“I want gay music by a gay composer.”

March 26, 2020

I want gay music by a gay composer.

–Buzz, Love! Valour! Compassion!

Stephen Spinella was the original Prior Walter in Angels in America. In 1993, when he won a Tony Award for that play, he thanked his lover on national TV. In that same broadcast, the playwright Terrence McNally won a Tony Award for the Kiss of the Spider Woman musical and he talked about how he grew up loving show tunes. “Gay people on television!” I was thirteen and I was watching. In that moment, a world opened up for me. Gay men could live full lives. Gay men could have happy endings. Who knew?

Thusly, a year later, when Stephen Spinella was in Terrence McNally’s new play called Love! Valour! Compassion! (directed by Joe Mantello, who played Louis in Angels in America, no less), I dragged my mom to New York on the Amtrak to see it. This was my Avengers, I couldn’t miss it!

In case you haven’t figured it out, I’m a cis-gendered white gay man who grew up in the ‘90s. Accordingly, Terrence McNally has always meant a lot to me.

In Love! Valour! Compassion!, I saw gay men laughing with one another for the first time. Not only that, but I also saw casual affection between two men for the first time. This was 1995. We were still deep in the AIDS crisis and this was a play about men who were living with that burden and still caring for one another, who were still laughing. They weren’t victims or villains.

That night, I saw everything I didn’t have growing up in rural Boston: gay men thriving in their own family units because society (and oftentimes their own biological families) cast them aside. This struck a chord for a kid who would get black eyes at recess and got shoved on train tracks for taking ballet classes. There was a better world out there for gays! I just had to get through high school….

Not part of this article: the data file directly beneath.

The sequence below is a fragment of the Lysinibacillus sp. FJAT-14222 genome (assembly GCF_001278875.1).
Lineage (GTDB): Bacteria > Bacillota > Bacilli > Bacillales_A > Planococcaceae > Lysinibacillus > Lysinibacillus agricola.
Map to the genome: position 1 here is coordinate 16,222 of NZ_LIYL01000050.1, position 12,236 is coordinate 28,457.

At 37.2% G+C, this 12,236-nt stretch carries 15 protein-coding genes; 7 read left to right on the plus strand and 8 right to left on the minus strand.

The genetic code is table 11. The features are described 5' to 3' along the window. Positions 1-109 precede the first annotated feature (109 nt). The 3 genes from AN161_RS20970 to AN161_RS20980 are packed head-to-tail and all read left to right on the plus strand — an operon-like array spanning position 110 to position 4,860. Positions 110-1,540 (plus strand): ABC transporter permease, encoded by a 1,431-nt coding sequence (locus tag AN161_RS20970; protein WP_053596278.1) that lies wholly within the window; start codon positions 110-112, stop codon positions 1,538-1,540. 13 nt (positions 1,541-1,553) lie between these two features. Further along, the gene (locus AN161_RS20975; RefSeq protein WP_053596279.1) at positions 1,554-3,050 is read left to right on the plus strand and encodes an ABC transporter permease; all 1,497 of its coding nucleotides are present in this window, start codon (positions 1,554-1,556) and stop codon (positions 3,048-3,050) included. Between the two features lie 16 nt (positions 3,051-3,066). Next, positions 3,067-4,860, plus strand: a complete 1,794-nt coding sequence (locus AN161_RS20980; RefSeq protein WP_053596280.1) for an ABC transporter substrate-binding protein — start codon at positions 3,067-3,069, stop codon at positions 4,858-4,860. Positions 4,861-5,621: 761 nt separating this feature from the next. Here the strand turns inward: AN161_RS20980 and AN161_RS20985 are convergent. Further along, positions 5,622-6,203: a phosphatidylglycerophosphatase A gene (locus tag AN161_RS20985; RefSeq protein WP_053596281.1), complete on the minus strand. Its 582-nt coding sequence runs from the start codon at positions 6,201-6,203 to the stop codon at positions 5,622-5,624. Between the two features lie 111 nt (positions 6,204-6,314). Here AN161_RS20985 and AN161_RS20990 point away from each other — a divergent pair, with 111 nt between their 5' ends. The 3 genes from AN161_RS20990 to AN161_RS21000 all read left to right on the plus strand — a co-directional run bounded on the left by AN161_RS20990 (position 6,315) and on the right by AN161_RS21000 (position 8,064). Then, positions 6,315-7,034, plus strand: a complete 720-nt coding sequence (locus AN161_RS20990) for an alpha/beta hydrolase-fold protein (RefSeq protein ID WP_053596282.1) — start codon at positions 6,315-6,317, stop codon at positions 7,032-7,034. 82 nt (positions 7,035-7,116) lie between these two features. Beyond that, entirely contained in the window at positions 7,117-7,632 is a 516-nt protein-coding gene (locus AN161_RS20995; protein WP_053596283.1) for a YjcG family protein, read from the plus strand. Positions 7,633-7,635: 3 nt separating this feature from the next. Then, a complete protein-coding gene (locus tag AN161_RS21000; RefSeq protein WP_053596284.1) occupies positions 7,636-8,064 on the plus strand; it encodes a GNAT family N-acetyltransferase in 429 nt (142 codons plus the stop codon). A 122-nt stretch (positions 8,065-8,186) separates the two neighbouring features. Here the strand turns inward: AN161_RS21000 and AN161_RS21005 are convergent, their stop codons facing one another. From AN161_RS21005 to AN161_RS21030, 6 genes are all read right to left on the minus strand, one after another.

Time is funny. Terrence McNally’s life feels like the stuff of storytelling. He came from a time when one could mount a show downtown with a bare stage and it could be the toast of Broadway a year later. A time when a young man could move to New York from small-town Texas and wind up dating Edward Albee. A time when Audra McDonald only had one Tony!

Twenty-five years later, McNally’s work is still challenging and progressive. Revisiting the play today, what stands out to me most is how Love! Valour! Compassion! deals with two generations of gay men learning how to communicate with one another. That seems to be more relevant than ever. Suddenly, this time around, I’m the older generation, espousing the value of Madonna to a bunch of twinks who think Lady Gaga is the height of pop culture (she’s fine, but she’s not Madonna–never could be, never will be). Everything comes full circle. All these years later, I’m fortunate enough to have a gay family. They’ve been with me a lot longer than my biological family ever was.

Through Terrence McNally’s work, I not only found representation for who I was, but for who I wanted to be. That’s the power of really good art: it’s a mirror, but it also helps you see things a way you never imagined. Terrence McNally showed me a world I didn’t know could be possible–messy, honest, aspirational, and funny–like real life, only better. He will be missed, but his stories live on as long as we share them.

I still watch the movie version of Love! Valour! Compassion! every summer. It’s a perfect summer movie. I remember watching it in college with a boyfriend. We both loved the house. I still do. It’s a perfect house. Years later, when my best friend bought his house, we both laughed, and then we cried. It was a moment right out of McNally. We never imagined that as gay men, we’d live this long–let alone be able to own property. The promises of Love! Valour! Compassion! delivered after all.

–Jeffrey McCrann, Manager, Acquisitions & Development